New experiment for cement traps during manufacturing
You may be aware of your car’s carbon footprint, but what about the emissions related to the concrete structures it drives over?
Wouldn’t it be great if concrete could be replaced with a material that is not only greener to produce, but could absorb carbon from the air?
That’s the claim behind an experimental cement alternative called Ferrock. Inventor David Stone said he stumbled upon what would become Ferrock while working on a Ph.D. in environmental chemistry at the University of Arizona.
After an experiment to keep iron from rusting went wrong, he was left with a small, but improbably hard, rock.
Since then, Stone has worked to develop Ferrock–named for the iron it contains–as an alternative to cement, the manufacture of which accounts for an estimated 5% of global carbon-dioxide emissions.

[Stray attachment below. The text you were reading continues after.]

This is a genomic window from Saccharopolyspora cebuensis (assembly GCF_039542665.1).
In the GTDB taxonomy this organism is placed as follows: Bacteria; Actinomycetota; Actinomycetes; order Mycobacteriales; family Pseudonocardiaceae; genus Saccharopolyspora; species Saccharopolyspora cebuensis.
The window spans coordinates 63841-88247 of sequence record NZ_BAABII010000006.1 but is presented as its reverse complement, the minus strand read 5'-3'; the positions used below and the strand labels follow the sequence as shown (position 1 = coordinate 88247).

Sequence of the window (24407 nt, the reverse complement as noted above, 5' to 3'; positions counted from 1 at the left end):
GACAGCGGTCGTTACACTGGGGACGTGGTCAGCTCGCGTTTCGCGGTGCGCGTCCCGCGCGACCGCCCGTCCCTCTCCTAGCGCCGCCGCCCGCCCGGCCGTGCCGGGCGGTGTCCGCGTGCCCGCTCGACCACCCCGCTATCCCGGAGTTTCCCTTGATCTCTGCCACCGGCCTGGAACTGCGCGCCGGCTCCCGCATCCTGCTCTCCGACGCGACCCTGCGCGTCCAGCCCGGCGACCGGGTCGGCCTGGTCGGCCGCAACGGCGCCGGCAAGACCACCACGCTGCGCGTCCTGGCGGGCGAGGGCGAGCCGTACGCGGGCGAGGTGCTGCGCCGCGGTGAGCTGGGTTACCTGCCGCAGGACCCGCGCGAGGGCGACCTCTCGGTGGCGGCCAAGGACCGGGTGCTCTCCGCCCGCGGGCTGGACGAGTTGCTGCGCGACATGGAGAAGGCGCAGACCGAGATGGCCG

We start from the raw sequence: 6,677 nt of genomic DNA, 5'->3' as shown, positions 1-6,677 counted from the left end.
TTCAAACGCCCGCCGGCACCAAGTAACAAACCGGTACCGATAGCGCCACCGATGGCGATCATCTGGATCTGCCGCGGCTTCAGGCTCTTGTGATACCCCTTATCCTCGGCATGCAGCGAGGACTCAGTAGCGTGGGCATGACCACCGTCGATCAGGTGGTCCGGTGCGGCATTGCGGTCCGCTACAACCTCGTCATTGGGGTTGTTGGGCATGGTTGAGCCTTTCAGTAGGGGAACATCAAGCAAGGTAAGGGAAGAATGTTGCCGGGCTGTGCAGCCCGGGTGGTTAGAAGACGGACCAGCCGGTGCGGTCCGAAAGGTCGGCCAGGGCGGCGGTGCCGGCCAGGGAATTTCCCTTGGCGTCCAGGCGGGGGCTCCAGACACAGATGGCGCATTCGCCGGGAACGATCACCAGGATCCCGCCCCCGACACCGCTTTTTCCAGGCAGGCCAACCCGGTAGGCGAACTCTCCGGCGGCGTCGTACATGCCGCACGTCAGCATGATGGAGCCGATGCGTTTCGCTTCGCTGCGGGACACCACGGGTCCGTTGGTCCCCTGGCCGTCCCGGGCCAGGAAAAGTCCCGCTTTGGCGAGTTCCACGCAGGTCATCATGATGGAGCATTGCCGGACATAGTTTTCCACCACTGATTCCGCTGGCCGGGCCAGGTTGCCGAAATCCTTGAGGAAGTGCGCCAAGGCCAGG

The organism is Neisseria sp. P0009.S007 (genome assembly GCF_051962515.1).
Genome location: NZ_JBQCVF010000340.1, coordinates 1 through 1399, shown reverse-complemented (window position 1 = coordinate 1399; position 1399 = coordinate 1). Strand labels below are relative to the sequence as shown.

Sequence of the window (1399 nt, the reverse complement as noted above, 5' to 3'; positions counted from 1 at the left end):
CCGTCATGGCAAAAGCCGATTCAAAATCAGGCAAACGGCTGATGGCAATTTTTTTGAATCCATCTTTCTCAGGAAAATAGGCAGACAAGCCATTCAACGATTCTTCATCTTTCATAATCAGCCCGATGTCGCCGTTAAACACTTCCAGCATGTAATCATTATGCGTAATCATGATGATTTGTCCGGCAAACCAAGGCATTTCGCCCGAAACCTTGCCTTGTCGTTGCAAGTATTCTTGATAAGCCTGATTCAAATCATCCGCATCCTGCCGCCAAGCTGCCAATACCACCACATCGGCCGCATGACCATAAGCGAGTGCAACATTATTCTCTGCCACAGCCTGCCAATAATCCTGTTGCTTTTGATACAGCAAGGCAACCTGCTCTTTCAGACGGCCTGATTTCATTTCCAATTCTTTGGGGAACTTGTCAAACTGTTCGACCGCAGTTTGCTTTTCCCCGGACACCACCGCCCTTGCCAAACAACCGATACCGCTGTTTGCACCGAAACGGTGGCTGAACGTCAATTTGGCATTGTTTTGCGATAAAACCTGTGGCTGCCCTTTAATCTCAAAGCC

Ferrock doesn’t require the high heat needed to manufacture cement, and it uses recycled materials. The iron comes from the waste of steel mills, and silica from recycled glass bottles.
Carbon dioxide is added during the manufacturing process to harden the Ferrock, making it a “carbon-negative” material, according to Stone.
That property caught the attention of the U.S. Environmental Protection Agency (EPA).
The EPA gave Stone more than $200,000 in grants for demonstration projects.
Stone has a patent for Ferrock, and founded a company called Iron Shell to promote its use.
Tests by Arizona State University researchers have shown Ferrock to be up to five times stronger than conventional concrete made with Portland cement.